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Thermo molar volume question

  1. Nov 12, 2014 #1
    1. The problem statement, all variables and given/known data
    Given T=572 ºF, pressure= 145 psi (g) using the steam tables and ideal gas law
    Molar Mass= 18 g/mol for water
    Find: Is the water vapour acting ideally?
    2. Relevant equations
    Ideal Gas Law: PV=nRT

    P is the pressure =145 psi (g)
    V is the molar volume
    n= mol
    R= Ideal gas constant 8.314 J(K^-1)(mol^-1)
    T is temperature in kelvin, so temperature in farenheit= 572 ºF =573.15 ºK

    How can I calculate the molar volume using the steam tables? and how can I know if the water vapour is acting ideally?


    3. The attempt at a solution

    Ideal gas law: PV= nRT
    so: V= nRT/P= (18 mol)(8.314 JK^-1mol^-1)(573.15 ºK)= 85773.04=8.5x10(^4) metres cube
    where: P= 145 psi (g)= 999739.80705 Pascals
    1 Psi = 6 894.75729 Pascals
     
  2. jcsd
  3. Nov 12, 2014 #2

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    Green is good, and red is not so good; the steam tables give you measured values of properties. Pay attention to your calculation of ideal properties, and you can compare those to table props at the same conditions.
     
  4. Nov 12, 2014 #3
    That (g) next to the pressure: is that gage?

    What units are used in your steam tables?

    Chet
     
  5. Nov 13, 2014 #4
    It doesn´t say. I think it will be gauge pressure

    units of steam tables? vg= metres cube/kg

    If u want to have a look, Steam tables attached

    By the way, I always do everything different from everybody else, that why I´m different
     

    Attached Files:

  6. Nov 13, 2014 #5
    so how can I calculate the molar volume using the steam tables? and how can I know if the water vapour is acting ideally?
     
  7. Nov 13, 2014 #6
    You said that the units of specific volume in the steam table are m3/kg. You convert that to m^3/gram. How many grams are there in a g-mole of water?
    You compare the molar volume you calculate from the ideal gas law with the molar volume you determine from the steam tables. Do you know how to use the ideal gas law to calculate the molar volume?

    Chet
     
  8. Nov 13, 2014 #7
    yes, of course. Ideal gas law equation: PV=nRT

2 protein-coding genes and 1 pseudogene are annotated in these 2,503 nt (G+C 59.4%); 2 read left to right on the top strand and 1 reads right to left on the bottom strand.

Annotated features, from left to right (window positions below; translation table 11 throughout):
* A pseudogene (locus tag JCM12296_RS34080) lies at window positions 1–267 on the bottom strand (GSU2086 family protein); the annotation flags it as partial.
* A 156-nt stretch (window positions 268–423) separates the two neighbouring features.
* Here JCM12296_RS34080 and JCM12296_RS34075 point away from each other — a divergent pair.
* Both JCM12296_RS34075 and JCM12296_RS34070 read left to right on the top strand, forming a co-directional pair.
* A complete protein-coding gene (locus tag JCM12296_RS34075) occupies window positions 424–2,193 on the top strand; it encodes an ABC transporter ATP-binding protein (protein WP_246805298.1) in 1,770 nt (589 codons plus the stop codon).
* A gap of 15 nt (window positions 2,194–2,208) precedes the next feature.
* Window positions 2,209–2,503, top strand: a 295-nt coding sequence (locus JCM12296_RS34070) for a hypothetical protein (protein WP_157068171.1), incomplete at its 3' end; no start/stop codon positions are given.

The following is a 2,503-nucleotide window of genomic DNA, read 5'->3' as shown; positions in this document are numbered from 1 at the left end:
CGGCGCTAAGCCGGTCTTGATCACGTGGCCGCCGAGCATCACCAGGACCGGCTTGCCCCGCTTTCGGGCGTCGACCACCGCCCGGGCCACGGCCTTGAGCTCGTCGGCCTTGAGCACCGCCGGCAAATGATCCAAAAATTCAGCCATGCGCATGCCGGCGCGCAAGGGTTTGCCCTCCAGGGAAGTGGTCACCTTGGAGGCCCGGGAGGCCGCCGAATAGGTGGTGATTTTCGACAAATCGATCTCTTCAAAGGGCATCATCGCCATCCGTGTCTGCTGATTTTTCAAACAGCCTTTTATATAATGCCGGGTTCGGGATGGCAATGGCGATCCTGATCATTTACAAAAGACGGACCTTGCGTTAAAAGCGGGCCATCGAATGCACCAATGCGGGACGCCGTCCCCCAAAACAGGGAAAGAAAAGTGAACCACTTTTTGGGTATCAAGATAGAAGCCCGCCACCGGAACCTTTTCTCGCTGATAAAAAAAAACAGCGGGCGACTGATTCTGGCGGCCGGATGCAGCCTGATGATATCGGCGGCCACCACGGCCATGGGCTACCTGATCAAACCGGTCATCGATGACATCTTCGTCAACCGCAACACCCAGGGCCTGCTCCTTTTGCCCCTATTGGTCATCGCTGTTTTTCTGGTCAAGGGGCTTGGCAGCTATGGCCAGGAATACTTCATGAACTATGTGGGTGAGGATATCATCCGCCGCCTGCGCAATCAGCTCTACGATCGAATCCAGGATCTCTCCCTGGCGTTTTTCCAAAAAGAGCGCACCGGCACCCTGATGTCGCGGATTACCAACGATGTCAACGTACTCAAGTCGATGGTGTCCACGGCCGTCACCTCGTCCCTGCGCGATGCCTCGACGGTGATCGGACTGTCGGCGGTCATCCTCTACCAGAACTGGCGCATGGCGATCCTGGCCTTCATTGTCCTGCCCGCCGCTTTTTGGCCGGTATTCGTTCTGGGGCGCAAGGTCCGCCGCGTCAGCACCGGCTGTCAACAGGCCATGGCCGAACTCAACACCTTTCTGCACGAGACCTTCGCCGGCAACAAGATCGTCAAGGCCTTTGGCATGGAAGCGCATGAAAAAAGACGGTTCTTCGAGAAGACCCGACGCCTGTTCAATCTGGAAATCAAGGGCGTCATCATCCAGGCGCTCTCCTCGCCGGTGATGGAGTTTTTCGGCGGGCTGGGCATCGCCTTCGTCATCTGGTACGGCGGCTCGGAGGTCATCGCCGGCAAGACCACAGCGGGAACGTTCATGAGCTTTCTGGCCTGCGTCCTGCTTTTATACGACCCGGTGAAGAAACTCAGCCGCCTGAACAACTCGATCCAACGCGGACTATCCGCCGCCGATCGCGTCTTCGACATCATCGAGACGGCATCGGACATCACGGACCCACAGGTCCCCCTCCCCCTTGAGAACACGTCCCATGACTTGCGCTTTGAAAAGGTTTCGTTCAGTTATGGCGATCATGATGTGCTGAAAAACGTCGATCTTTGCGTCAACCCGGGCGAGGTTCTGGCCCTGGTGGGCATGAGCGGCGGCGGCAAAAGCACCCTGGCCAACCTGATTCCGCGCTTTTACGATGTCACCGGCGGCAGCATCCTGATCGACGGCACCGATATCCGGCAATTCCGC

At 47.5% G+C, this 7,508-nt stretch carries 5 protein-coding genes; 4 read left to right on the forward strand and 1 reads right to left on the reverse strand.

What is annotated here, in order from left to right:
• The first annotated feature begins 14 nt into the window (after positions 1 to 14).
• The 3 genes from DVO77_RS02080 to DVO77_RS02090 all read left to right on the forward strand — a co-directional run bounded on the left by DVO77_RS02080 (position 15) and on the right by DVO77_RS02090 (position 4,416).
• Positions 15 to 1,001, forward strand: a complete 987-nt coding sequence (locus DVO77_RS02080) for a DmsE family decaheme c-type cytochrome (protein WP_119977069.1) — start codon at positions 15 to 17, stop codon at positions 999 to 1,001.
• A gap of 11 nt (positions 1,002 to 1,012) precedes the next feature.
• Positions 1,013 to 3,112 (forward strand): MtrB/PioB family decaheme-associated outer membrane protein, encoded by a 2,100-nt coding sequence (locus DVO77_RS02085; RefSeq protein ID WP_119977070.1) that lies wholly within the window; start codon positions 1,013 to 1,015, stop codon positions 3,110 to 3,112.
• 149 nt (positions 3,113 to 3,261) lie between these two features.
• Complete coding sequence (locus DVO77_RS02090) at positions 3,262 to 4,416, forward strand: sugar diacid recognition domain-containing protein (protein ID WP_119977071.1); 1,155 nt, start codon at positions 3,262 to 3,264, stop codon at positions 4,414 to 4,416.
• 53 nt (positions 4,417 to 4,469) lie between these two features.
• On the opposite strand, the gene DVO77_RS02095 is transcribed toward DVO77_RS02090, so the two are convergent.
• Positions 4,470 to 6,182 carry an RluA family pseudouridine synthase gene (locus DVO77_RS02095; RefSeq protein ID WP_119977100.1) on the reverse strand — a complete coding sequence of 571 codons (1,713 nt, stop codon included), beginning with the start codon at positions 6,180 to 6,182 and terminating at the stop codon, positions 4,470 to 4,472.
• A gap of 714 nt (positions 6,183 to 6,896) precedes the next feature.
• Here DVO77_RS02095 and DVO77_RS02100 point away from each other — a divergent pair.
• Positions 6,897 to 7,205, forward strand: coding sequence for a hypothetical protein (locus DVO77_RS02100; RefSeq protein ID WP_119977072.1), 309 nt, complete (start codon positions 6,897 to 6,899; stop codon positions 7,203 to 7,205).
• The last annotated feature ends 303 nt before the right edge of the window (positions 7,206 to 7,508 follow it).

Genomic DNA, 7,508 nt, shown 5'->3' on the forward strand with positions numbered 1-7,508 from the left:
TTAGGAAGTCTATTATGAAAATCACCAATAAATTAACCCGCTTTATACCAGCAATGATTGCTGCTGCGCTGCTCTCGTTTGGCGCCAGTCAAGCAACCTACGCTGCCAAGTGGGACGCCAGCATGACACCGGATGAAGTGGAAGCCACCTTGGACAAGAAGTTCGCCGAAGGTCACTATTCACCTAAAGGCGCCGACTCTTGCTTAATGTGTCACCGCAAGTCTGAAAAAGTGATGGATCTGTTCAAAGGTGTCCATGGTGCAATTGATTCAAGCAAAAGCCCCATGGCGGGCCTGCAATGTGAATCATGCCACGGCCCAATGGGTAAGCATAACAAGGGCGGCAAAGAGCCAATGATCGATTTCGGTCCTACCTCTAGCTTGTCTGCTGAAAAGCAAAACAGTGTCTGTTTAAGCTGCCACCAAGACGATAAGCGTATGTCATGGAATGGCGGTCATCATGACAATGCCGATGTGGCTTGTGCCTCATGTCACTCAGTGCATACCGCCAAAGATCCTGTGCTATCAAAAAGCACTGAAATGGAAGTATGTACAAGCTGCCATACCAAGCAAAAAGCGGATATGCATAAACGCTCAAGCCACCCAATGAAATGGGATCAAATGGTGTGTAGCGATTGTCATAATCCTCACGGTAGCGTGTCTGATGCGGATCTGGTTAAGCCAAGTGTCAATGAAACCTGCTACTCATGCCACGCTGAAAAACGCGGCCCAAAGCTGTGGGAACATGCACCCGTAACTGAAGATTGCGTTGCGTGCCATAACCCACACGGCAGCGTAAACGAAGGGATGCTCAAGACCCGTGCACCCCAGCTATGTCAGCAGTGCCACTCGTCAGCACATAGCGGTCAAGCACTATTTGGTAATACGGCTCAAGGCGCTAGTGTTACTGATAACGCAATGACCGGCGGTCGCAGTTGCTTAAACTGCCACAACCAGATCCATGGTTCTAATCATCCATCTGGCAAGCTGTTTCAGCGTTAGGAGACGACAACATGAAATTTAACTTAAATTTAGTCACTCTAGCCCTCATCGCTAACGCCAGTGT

deal gas law: PV= nRT
    so: V= nRT/P= (18 mol)(8.314 JK^-1mol^-1)(573.15 ºK) ( ) = 85773.04=8.5x10(^4) metres cube
     
  9. Nov 13, 2014 #8
    This is an incorrect application of the ideal gas law. What happened to the pressure in your equation? The molar volume is defined as the volume occupied by 1 mole of the gas. If you have 1 mole (not 18), what is the volume of this mole of gas at the temperature and pressure of the system?

    Did it really make sense to you that the volume of one g-mole of water vapor could be 85000 cubic meters, given that, under standard conditions, the molar volume is only 22.4 liters = 0.0224 cubic meters? After you do a calculation, it helps to do a reality check.

    Chet
     
  10. Nov 13, 2014 #9
    PV= nRT,

    V=nRT/P= (1 mol)(8.314 JK^-1mol^-1)(573.15 ºK)/(1000)= 4.76 metres cube

    145 psi= 10^5 Pa x 10 = 10^6Pa= (10^3 KPa)=1000 KPa= pressure

    To calculate the molar volume of steam:

    For steam: R= R/M= (8.31434)/18=0.4619 KJ/KG

    hence: PV=nRT
    So V=RT/P=(0.4619)(300+273.15)/1000 KPa=0.264 metres cube/kg
     
  11. Nov 13, 2014 #10
    Why are you dividing by pressure in Kpa? The gas constant is in Joules. You found the volume of 1 kg-mole, not the volume of 1 gm-mole. Your final answer for the specific volume is correct, however. Please pay more attention to units.
     
  12. Nov 13, 2014 #11
    The IDEAL GAS LAW EQUATION: PV=nRT

    the pressure is always in PA or Kpa. I diveded by pressure to calculate the Volume
    Yes, the gas constant is in KJ/kg like I wroted it.
     
  13. Nov 13, 2014 #12
    Well, it looks like you got the right answer in the end. But, again, please pay lots of attention to units when you do a problem.

    Chet
     
  14. Nov 13, 2014 #13
    b) USING THE STEAM TABLES

    P= 1 MPA, V= 0.264 Vactual=0.25790 Z=PVactual/RT=0.9744

    SO: CONCLUSION: As seen the Ideal Gas Assumption is very good for this case. The water vapour is acting ideally
     
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